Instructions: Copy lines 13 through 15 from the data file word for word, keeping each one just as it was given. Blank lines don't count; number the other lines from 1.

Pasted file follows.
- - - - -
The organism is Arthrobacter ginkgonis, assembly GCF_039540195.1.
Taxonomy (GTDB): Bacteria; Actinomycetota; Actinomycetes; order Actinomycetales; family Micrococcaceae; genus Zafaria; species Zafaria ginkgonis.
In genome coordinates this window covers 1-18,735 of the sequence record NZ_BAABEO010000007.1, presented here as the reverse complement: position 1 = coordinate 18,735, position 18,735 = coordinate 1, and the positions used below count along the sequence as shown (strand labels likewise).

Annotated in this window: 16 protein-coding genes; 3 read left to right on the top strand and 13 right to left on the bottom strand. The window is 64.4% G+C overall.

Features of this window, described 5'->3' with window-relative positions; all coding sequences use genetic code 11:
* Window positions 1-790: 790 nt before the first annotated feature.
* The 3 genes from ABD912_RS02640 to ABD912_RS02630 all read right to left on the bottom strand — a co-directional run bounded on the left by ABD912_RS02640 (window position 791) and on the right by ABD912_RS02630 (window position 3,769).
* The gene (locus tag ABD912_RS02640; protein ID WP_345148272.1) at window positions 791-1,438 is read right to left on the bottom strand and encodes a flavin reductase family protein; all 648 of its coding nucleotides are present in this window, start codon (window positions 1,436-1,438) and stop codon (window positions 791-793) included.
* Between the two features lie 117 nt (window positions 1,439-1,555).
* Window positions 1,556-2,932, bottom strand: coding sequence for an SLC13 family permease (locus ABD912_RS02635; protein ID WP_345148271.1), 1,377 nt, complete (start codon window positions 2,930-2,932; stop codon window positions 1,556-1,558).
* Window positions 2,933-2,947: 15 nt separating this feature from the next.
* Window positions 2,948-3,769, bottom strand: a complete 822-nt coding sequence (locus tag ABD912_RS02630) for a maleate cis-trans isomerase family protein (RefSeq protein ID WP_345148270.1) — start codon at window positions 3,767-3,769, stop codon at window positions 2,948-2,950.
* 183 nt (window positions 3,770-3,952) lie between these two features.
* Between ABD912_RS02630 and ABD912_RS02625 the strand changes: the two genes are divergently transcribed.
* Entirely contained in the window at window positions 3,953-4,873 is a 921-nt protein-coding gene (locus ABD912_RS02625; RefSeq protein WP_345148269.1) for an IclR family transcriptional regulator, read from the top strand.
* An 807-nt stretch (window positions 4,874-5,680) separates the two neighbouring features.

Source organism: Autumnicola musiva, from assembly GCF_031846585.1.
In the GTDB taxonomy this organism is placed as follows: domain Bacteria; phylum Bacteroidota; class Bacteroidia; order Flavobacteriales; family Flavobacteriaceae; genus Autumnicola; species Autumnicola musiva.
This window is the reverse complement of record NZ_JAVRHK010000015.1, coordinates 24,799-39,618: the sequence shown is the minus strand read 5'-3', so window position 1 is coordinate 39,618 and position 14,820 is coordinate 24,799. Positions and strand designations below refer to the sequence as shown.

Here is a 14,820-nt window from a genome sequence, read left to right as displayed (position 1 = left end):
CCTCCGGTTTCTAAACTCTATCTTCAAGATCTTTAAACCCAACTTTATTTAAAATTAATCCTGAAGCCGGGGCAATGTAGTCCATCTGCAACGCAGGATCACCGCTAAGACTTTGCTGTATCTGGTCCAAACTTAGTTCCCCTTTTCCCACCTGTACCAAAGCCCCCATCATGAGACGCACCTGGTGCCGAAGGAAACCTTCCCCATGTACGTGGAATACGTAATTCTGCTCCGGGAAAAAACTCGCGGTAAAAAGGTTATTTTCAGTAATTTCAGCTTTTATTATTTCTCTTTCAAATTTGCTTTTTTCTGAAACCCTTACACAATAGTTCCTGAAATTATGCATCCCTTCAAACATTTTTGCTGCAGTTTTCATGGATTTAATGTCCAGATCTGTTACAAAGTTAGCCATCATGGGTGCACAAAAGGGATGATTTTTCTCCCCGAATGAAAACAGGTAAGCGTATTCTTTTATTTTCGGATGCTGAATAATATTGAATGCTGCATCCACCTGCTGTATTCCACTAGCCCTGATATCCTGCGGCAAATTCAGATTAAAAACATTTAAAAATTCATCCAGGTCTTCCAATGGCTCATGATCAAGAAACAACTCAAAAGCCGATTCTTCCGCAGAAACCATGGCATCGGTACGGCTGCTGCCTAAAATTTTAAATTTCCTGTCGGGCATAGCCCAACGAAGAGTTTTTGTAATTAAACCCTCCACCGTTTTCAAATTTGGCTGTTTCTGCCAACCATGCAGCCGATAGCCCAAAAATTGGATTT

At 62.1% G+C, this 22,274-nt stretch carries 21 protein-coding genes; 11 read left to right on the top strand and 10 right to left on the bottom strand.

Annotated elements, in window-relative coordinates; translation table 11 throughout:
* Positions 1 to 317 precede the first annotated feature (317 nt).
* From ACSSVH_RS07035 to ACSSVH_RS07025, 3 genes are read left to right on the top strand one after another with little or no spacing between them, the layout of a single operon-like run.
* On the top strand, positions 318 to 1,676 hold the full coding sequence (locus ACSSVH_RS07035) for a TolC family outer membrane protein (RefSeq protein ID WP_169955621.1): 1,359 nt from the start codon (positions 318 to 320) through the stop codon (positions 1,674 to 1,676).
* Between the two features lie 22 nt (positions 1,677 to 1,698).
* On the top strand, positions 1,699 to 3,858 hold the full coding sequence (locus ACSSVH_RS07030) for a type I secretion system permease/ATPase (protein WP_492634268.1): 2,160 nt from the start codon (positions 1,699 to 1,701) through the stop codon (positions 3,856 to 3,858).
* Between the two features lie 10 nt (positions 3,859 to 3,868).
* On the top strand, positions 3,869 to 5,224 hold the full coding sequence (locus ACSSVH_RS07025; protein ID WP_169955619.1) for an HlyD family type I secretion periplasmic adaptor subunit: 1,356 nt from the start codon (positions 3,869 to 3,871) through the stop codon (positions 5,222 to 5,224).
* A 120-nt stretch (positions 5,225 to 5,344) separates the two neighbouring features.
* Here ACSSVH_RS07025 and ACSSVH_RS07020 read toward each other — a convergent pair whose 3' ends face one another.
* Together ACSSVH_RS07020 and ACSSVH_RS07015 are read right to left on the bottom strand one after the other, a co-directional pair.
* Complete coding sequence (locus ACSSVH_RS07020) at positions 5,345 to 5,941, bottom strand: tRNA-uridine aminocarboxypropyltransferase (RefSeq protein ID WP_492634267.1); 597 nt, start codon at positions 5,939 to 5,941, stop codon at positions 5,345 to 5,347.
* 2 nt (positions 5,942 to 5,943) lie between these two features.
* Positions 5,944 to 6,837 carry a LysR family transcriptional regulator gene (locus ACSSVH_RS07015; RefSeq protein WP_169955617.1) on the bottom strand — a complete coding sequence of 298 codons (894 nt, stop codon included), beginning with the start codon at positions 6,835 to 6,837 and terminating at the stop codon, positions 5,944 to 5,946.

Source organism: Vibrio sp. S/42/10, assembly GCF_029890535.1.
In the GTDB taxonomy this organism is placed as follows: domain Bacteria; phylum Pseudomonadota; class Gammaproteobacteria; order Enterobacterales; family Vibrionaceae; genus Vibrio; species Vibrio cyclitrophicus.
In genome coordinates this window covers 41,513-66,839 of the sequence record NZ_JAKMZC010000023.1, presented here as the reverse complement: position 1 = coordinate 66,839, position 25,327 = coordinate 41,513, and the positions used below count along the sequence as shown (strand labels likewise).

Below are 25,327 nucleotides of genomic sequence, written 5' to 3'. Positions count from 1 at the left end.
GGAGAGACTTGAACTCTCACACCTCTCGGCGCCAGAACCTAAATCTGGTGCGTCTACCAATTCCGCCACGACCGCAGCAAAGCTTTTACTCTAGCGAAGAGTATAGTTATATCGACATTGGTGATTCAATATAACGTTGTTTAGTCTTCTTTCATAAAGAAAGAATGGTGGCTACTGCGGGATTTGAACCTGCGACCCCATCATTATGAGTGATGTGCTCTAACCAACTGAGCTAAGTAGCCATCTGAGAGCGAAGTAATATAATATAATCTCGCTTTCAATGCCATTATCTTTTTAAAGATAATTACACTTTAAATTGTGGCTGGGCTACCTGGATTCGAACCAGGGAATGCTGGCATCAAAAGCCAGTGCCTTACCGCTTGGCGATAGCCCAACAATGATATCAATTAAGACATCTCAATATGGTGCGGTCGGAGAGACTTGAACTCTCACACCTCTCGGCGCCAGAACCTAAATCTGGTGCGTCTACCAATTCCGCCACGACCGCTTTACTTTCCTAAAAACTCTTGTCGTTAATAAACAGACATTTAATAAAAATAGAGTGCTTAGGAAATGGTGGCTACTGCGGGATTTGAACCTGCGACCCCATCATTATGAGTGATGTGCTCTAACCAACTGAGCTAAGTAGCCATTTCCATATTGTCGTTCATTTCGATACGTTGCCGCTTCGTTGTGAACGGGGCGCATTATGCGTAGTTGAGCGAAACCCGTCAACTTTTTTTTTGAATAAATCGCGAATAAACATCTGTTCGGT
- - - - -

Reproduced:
* 183 nt (window positions 3,770-3,952) lie between these two features.
* Between ABD912_RS02630 and ABD912_RS02625 the strand changes: the two genes are divergently transcribed.
* Entirely contained in the window at window positions 3,953-4,873 is a 921-nt protein-coding gene (locus ABD912_RS02625; RefSeq protein WP_345148269.1) for an IclR family transcriptional regulator, read from the top strand.